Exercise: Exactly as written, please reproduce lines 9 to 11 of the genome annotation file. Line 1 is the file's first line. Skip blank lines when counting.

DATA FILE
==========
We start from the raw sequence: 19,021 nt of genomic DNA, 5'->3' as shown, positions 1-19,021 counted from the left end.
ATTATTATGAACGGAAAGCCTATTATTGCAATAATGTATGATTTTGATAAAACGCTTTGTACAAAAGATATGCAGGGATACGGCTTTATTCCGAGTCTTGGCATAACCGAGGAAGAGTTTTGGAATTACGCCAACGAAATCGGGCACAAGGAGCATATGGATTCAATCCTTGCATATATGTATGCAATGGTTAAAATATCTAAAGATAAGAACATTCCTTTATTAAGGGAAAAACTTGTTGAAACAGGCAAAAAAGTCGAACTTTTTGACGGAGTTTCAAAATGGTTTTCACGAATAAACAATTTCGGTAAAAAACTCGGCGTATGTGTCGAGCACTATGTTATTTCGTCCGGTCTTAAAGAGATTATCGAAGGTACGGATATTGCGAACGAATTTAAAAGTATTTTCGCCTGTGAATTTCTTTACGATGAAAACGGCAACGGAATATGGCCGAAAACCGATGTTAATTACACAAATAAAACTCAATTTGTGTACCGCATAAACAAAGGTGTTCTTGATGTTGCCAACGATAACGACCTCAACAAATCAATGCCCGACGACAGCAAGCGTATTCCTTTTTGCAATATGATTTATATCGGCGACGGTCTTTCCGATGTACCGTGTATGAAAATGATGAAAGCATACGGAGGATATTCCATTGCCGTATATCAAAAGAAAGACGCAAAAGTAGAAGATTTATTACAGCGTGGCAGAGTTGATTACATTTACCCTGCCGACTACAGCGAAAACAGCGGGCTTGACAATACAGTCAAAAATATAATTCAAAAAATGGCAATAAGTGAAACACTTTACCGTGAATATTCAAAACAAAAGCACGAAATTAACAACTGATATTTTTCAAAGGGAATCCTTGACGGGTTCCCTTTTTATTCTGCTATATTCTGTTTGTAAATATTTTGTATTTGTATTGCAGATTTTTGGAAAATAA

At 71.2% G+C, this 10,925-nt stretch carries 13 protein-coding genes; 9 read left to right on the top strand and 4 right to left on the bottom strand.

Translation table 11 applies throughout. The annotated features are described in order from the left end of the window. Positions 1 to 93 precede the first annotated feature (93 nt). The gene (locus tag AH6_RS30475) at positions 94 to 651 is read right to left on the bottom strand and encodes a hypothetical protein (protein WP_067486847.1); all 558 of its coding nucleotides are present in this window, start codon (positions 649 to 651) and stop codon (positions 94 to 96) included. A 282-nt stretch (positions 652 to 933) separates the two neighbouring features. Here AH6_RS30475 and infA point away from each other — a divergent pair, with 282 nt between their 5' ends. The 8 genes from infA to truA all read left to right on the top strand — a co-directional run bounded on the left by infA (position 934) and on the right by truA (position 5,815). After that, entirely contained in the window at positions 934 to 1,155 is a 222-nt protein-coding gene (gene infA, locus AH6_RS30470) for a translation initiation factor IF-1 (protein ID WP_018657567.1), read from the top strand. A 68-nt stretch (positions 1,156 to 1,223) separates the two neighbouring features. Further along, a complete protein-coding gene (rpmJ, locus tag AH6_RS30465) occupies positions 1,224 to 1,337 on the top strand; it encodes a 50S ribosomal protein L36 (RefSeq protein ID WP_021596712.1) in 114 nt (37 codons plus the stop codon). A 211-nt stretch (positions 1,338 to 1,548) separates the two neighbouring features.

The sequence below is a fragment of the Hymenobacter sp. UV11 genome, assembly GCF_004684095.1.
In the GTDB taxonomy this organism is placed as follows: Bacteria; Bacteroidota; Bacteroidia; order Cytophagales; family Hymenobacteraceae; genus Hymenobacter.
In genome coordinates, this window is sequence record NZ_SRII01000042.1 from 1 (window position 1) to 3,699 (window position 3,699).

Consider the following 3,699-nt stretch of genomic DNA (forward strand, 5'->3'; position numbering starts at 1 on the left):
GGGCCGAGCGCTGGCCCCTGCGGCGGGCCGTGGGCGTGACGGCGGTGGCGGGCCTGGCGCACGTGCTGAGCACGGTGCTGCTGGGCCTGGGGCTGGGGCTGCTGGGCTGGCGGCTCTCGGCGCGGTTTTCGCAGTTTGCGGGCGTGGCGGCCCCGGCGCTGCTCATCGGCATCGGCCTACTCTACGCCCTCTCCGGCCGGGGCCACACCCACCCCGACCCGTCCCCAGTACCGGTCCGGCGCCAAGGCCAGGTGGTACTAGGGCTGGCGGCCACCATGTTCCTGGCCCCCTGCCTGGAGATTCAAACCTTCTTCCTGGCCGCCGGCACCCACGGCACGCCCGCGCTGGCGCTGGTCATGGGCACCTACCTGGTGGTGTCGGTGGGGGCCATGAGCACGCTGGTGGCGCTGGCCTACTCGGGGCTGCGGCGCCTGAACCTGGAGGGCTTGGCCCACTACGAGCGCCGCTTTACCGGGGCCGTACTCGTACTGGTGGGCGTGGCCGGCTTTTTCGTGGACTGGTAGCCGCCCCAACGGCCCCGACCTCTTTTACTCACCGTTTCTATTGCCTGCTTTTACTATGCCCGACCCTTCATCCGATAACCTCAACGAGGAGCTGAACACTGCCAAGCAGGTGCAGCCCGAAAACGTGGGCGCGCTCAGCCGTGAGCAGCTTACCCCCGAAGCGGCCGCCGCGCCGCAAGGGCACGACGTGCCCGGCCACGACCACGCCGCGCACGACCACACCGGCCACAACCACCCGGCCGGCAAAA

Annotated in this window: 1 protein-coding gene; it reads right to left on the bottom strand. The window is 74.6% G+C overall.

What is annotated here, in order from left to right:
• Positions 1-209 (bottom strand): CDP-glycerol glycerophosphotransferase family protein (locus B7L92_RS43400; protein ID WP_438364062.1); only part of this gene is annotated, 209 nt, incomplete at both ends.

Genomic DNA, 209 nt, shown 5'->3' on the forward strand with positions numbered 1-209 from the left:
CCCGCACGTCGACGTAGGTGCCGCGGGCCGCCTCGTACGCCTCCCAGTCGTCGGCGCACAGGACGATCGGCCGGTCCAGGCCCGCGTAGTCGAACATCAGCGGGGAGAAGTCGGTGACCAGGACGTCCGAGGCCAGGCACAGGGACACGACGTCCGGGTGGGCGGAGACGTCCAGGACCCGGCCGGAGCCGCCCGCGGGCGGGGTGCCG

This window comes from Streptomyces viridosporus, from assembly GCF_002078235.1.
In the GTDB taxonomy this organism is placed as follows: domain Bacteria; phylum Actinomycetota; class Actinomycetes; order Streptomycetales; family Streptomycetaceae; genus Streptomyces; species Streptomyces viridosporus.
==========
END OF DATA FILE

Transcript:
GGGCCGAGCGCTGGCCCCTGCGGCGGGCCGTGGGCGTGACGGCGGTGGCGGGCCTGGCGCACGTGCTGAGCACGGTGCTGCTGGGCCTGGGGCTGGGGCTGCTGGGCTGGCGGCTCTCGGCGCGGTTTTCGCAGTTTGCGGGCGTGGCGGCCCCGGCGCTGCTCATCGGCATCGGCCTACTCTACGCCCTCTCCGGCCGGGGCCACACCCACCCCGACCCGTCCCCAGTACCGGTCCGGCGCCAAGGCCAGGTGGTACTAGGGCTGGCGGCCACCATGTTCCTGGCCCCCTGCCTGGAGATTCAAACCTTCTTCCTGGCCGCCGGCACCCACGGCACGCCCGCGCTGGCGCTGGTCATGGGCACCTACCTGGTGGTGTCGGTGGGGGCCATGAGCACGCTGGTGGCGCTGGCCTACTCGGGGCTGCGGCGCCTGAACCTGGAGGGCTTGGCCCACTACGAGCGCCGCTTTACCGGGGCCGTACTCGTACTGGTGGGCGTGGCCGGCTTTTTCGTGGACTGGTAGCCGCCCCAACGGCCCCGACCTCTTTTACTCACCGTTTCTATTGCCTGCTTTTACTATGCCCGACCCTTCATCCGATAACCTCAACGAGGAGCTGAACACTGCCAAGCAGGTGCAGCCCGAAAACGTGGGCGCGCTCAGCCGTGAGCAGCTTACCCCCGAAGCGGCCGCCGCGCCGCAAGGGCACGACGTGCCCGGCCACGACCACGCCGCGCACGACCACACCGGCCACAACCACCCGGCCGGCAAAA

Annotated in this window: 1 protein-coding gene; it reads right to left on the bottom strand. The window is 74.6% G+C overall.

What is annotated here, in order from left to right: